How to get ready for DCAA Compliance
Federal government contracts can be a profitable and stable source of income for your business. Due to competitive bidding rules, most domestic businesses have a chance at winning a contract as long as they make the best bid and prove they can follow through on it. The following are tips to get your company ready for DCAA compliance.
Do you know what DCAA Compliance is?
Defense Contract Audit Agency reviews the accounting practices of government contractors, including prime contractors and subcontractors. When the DCAA performs an audit on a government contractor, they assess the contractor’s compliance with the Federal Acquisition Regulations (FAR).
The FAR is the principal rules set in the Federal Acquisition Regulation System. This system consists of sets of regulations issued by agencies of the Federal government to administer the acquisition process through which the government purchases goods and services. Why is DCAA compliance so important to government contractors? When a contractor is not compliant with the FAR, they may be excluded from future government contracts or teaming up with other contractors. It is also possible for DCAA to propose to the Contracting Officer to cease payments on work that is in progress or reject costs on completed contracts. Therefore, it is critical for all contractors, large and small to comply with the FAR.
Are your timesheets accurate?
When businesses win government contracts, it’s always essential for their timekeeping to be compliant with the DCAA. DCAA-compliant contracts require daily time tracking, accurate records with an audit trail for all changes, extensive reporting, specific supervisor approvals and more, in case of a DCAA audit. Accurate timesheets help protect your business with the timekeeping, management and reporting
capabilities needed to comply with the regulations.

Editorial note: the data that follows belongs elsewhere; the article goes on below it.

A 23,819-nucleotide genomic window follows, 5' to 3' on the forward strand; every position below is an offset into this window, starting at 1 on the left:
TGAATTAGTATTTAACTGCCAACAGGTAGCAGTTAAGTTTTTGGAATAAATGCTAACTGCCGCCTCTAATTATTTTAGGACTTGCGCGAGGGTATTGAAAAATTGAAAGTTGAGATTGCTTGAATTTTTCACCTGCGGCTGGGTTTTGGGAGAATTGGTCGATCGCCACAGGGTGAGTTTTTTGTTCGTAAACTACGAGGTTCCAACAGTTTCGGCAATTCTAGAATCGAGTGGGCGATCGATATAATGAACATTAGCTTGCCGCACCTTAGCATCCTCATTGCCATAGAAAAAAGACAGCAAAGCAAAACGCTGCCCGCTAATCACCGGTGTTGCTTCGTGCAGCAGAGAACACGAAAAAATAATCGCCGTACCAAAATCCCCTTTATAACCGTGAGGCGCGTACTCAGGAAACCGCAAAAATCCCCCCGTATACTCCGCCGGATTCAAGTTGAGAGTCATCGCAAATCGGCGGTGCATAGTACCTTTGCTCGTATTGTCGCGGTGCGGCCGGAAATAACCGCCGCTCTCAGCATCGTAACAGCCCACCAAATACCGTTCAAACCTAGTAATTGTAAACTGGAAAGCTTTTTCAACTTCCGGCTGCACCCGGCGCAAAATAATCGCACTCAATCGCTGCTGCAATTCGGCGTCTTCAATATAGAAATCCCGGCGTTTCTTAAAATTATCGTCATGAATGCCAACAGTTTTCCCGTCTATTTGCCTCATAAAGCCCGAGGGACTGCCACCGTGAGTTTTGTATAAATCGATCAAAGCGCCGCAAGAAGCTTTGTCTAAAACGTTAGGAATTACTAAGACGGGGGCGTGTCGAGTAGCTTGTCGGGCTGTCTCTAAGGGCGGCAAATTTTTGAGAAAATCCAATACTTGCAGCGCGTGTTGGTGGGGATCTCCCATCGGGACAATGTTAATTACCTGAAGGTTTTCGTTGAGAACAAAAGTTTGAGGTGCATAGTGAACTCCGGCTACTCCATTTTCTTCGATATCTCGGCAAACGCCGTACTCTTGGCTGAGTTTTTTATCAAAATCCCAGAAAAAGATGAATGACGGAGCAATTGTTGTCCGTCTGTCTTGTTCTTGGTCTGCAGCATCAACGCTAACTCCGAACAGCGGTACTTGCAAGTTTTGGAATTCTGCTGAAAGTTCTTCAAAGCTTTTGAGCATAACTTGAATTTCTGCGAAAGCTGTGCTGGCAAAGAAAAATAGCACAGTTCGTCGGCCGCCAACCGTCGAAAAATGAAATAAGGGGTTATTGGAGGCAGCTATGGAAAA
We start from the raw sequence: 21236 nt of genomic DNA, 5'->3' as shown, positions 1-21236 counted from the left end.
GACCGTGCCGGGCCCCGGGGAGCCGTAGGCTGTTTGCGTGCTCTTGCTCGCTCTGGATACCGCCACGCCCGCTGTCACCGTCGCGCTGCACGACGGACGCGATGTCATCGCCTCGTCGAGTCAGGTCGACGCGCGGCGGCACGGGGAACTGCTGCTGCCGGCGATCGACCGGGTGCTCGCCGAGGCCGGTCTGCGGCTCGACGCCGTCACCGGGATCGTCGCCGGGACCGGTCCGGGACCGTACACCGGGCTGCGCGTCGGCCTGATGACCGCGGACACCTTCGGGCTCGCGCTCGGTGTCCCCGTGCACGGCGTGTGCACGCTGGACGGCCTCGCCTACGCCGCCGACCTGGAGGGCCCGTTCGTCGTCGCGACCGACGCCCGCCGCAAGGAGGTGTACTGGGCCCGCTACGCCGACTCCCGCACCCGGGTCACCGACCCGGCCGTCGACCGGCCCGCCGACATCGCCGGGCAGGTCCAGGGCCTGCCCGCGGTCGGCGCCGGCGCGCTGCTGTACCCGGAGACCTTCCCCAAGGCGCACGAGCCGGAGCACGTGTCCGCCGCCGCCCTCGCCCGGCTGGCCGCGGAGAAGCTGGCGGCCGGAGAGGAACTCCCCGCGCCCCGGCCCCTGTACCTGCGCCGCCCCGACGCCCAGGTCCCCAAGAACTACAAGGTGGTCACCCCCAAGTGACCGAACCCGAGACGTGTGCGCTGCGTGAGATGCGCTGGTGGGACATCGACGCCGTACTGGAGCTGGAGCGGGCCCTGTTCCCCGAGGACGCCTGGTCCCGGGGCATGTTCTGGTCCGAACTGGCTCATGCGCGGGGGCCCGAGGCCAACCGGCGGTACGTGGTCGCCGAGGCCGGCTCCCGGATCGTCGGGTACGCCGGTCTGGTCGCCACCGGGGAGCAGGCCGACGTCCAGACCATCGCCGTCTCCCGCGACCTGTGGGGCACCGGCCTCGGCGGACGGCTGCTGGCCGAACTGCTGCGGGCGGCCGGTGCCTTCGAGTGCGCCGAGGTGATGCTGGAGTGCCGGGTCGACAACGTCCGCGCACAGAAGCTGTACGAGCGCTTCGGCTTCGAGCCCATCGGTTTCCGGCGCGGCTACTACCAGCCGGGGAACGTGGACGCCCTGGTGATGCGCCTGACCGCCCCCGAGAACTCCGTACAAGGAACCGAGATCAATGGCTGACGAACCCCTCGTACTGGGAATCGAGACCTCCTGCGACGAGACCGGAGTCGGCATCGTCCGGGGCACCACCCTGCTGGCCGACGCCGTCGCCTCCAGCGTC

Do you record time off?
Your business timesheets need to include a complete record of any unworked compensation your employees receive, such as paid time off. You should track unworked compensation such as holidays, vacation, bereavement, and sick time. It’s easy to track overtime and paid time off, but then DCAA compliance can still make for some tricky accounting. It’s, therefore, a good idea to get professional advice to make sure your payroll is DCAA compliant. Businesses that are running payroll should hire someone to help them in timesheet keeping making sure the company complies with all the local, state, and federal regulations.
Does your business have a clear approval process?
DCAA places most of the time tracking responsibility on whoever works the hours that end up on the daily time card. However, managers also have an essential role to play. It is their responsibility to approve timesheets at the end of every work period. To have a transparent approval process, everyone in your company should be aware of your company’s time tracking procedures. It should be easy for workers to keep accurate, real-time record of their hours. The managers should quickly view and approve time without digging through a pile of paperwork.
Do you have an audit trail?
An audit trail is a system that traces the complete transactions relating to any item in accounting records. Your business should have a perfect record of the hours your employees have worked on each project. You should know whether their time has been approved or not, and who has approved it. Track any changes that may have been made to your employees’s timesheets, why they were made, and by who? This tends to be the most complicated area of DCAA compliance when it comes to time tracking.
Is your business ready for a DCAA Audit?
Whether you have just won a government contractor you were recently audited, or you won the contract a long time ago it does not matter. You should always be prepared for a DCAA audit. This is when the inspectors come to your business location or office with a long checklist and lots of questions. Always keep a clear record that is up to date.
To comply with the regulations regarding proper financial management, government contractors must satisfy the DCAA, and it’s straightforward. If you follow the simple rules mentioned above, you will be DCAA compliant.